Detroit’s director of arts and culture, Rochelle Riley, said the hope was that the memorial would “wake people up to the devastating effect of the pandemic” and also “bring some peace to families whose loved ones didn’t have the funerals they deserved.”

How Time Perception Changed for Some During COVID

Have you felt like the passage of time has been distorted, especially during the stay-at-home order? Then you aren’t alone. Some people felt it sped up, others felt it slowed down. And as it turns out, the way you felt really depended on your circumstances.

Have you felt like the passage of time has been distorted, especially during the stay-at-home order? Then you aren’t alone. Some people felt it sped up, others felt it slowed down. And as it turns out, the way you felt really depended on your circumstances.

Fauci: Labor Day Weekend Key for US Virus Fight

Dr. Anthony Fauci, the federal government’s top infectious disease expert, says Labor Day weekend will be key in determining whether the U.S. gets a “running start” at containing the coronavirus this fall.

Fauci said Monday he has a “great deal of faith in the American people” to wash their hands, practice social distancing, wear masks, avoid crowds, and congregate outside during the weekend celebrations. He said it’s important to avoid a surge in coronavirus cases like those seen after the Memorial Day and July 4th holidays.

He made the comments on a White House conference call with governors, the audio of which was obtained by The Associated Press.

Vice President Mike Pence said he shared Fauci’s confidence in the American people to celebrate the holiday responsibly.

New Jersey, South Florida to Resume Limited Indoor Dining

Indoor dining will resume Friday with limited capacity in New Jersey, Gov. Phil Murphy announced, NBC New York reports.

Restaurants will only be able to have 25% capacity under the new rules, which includes maintaining social distancing between tables. Masks will have to be worn except when eating or drinking.

“Reopening responsibly will help us restore one of our state’s key industries while continuing to make progress against #COVID19,” Murphy wrote in a tweet Monday announcing the updated regulations.

The announcement comes five months after the state shut down due to the coronavirus pandemic. The outbreak in New Jersey has led to more than 190,000 positive cases, with over 14,000 fatalities.

Meanwhile, in Miami-Dade County, Florida, restaurants were allowed Monday to welcome back diners to indoor seating for the first time in almost two months, provided masks were worn and the establishments operated at 50% capacity. Most indoor dining has been banned in the county since early July to stop the spread of the coronavirus.

“This does not mean this is over by a long shot,” Mayor Carlos Gimenez said in an online news conference. “While we’re heading in the right direction, we’re not out of the woods.”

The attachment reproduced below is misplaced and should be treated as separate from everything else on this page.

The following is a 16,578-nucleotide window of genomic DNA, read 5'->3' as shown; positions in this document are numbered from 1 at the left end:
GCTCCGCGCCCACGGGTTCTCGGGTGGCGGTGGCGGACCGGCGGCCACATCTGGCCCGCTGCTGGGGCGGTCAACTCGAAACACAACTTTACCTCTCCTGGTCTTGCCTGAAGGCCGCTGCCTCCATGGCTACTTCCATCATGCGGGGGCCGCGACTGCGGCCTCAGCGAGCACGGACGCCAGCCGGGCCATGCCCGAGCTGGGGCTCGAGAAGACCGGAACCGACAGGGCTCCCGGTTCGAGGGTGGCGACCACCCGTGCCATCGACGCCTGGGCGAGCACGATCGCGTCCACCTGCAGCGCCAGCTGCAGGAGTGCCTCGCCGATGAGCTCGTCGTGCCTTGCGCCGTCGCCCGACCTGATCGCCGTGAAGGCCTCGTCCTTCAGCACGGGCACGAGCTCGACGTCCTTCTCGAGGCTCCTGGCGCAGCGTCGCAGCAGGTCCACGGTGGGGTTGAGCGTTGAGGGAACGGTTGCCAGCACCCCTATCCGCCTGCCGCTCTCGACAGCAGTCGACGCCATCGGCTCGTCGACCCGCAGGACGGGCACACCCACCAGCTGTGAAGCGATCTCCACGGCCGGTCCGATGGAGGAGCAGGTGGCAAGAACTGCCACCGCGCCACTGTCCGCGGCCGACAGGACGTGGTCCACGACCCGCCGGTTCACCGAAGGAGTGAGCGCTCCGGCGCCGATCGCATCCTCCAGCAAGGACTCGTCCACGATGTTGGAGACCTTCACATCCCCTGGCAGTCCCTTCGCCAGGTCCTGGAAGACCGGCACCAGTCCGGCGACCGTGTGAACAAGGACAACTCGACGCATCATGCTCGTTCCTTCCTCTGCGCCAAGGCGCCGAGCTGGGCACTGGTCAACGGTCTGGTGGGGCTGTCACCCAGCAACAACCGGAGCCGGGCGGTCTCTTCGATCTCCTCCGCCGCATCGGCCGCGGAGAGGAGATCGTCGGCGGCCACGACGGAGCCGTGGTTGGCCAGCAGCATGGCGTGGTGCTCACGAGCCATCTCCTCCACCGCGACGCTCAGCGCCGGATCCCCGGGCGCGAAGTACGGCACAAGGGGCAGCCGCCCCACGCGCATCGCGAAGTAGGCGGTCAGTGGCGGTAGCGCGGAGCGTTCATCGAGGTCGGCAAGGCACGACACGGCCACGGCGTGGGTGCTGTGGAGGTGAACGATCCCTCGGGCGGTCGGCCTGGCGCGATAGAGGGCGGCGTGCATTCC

Under the order allowing indoor dining, restaurants will be required to run their ventilation and air conditioning systems with fans “on," keep doors and windows open and limit no more than six people to a table.

The COVID-19 crisis has forced some businesses to charge customers more to cover the extra costs of doing business. Some customers say they understand the need for price increases, but not everyone is buying into it. Hair salons, dental practices and even golf courses are among the businesses tacking on a surcharge to make up for extra costs related to the pandemic.

S.C. Officials Shut Down 'Fully Loaded' Pool Party

City officials shut down a pool party Saturday at an apartment complex near the University of South Carolina, saying at least 200 people were crowded around without masks, violating rules meant to prevent the spread of COVID-19.

Officials say they received a tip about a large pool gathering in the area. When they arrived they found the pool area “fully loaded," NBC affiliate WIS reported.

Columbia Fire Chief Aubrey Jenkins said he arrived at the Apartments at Palmetto complex around 6 p.m. Saturday and, after talking to a security guard and the complex manager, persuaded them to close the pool for several days.

Jenkins said one young man at the party told him, “I can’t catch COVID.”

”It was a perfect storm if anyone had the virus to be passed to one another,” Jenkins said.

Complex residents include a number of University of South Carolina students. No one was cited Saturday for violating the city of Columbia's mask ordinance.

FDA Willing to Fast Track Coronavirus Vaccine Before Phase 3 Trials End

The chief of the U.S. Food and Drug Administration is prepared to bypass the full federal approval process in order to make a COVID-19 vaccine available as soon as possible, according to an interview in The Financial Times.

Insisting that the move would not be due to pressure from the Trump administration to fast track a vaccine, FDA Commissioner Stephen Hahn told the publication that an emergency authorization could be appropriate before phase three clinical trials are completed if the benefits outweigh the risks.

"It is up to the [vaccine developer] to apply for authorization or approval, and we make an adjudication of their application," Hahn told The Financial Times. "If they do that before the end of phase three, we may find that appropriate. We may find that inappropriate, we will make a determination."

The comments come a week after the FDA granted emergency authorization of convalescent plasma to treat hospitalized COVID-19 patients, despite concerns among some health officials that data from clinical trials is too weak to support widespread application of the treatment yet. That announcement was on the heels of Trump accusing the FDA, without any evidence, of trying to hurt him politically by dragging its feet in approving new coronavirus vaccines and treatments. 

Read the full story here.

Tens of thousands of volunteers will take part in the study, with results being reported as soon as November.

Florida Sees Its Lowest Increase in Virus-Related Deaths Since June

In a promising sign for a state that has seen a huge outbreak in coronavirus cases, Florida reported just 14 virus-related deaths Sunday, while positivity rates throughout the state continued to show signs of stability.

Virus-related deaths among Florida residents rose to 11,119, the smallest increase the state has seen since June, while non-resident deaths were at 144, NBC Miami reports.

Many deaths reported by the state happened days or weeks earlier, as it takes time to confirm causes of death.